Last December, the FCC approved chairman Ajit Pai’s Restoring Internet Freedom Order, effectively making the decision to repeal the net neutrality rules enacted under former chairman Wheeler in 2015. This became official on Monday, June 11. In this article, I’ll explain why this is bad for internet users in the US and what changes you should expect.
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The net neutrality rules required that internet providers treat all traffic equally, so there could be no throttling of certain types of content or prioritized fast lanes for other content. Now that net neutrality is officially over, we aren’t likely to see any immediate change. However, you can be sure ISPs and mobile carriers will take advantage of the new rules over time.
Opinion by Brittany McGhee
Without net neutrality, users will end up paying more and getting less.
What do you think?
In the past, AT&T and Verizon allowed their own video services to be used on their networks without it counting toward your monthly data consumption, and T-Mobile gave its users unlimited access to certain popular music and video services. While this may seem like you’re getting something for free, it’s actually a step toward a less fair internet, and we can expect this behavior to become more predatory now that net neutrality is gone.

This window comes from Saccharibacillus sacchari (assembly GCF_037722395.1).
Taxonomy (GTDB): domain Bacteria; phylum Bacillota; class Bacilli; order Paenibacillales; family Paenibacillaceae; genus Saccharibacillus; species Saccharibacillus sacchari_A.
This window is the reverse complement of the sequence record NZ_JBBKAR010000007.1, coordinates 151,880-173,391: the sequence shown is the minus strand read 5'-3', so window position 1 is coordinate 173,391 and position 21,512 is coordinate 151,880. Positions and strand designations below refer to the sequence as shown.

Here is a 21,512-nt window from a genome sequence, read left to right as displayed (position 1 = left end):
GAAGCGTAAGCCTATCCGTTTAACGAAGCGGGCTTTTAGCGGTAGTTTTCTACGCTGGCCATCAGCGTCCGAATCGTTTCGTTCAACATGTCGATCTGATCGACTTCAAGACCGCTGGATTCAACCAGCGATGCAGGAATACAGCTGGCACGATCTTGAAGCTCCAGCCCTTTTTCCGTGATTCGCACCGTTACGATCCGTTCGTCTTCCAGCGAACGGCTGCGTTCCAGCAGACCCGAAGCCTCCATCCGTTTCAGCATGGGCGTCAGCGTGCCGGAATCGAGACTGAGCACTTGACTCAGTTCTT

Carriers and cable companies will now be able to give priority to companies they partner with, and slow down traffic for those they don’t. That will make competition less fair for up-and-coming content services on the internet, and it means you might end up being charged more for your favorite services if you want decent speeds.
RT if this image makes you sick. This is what an internet without could look like. Can’t believe this is actually a debate again.
— Marques Brownlee (@MKBHD)
It will be a while before we start seeing the effects of the Restoring Internet Freedom Order, but it’s sure to be a negative thing for consumers. In some areas of the US with limited mobile coverage, competition between carriers simply doesn’t exist, so many will be locked-in to a particular carrier and unprotected without the ability to choose another option. Though these people may be the first group to really feel the pain, in the end, we will all end up paying more and getting less freedom on the web without net neutrality.
Unless Congress passes legislation to make net neutrality permanent, which is unlikely without bipartisan support, there’s little hope for the future beyond the FCC changing the rules every few years with the changing of the political winds.
What do you think the future will be like without net neutrality? Are you worried? Let us know in the comments.
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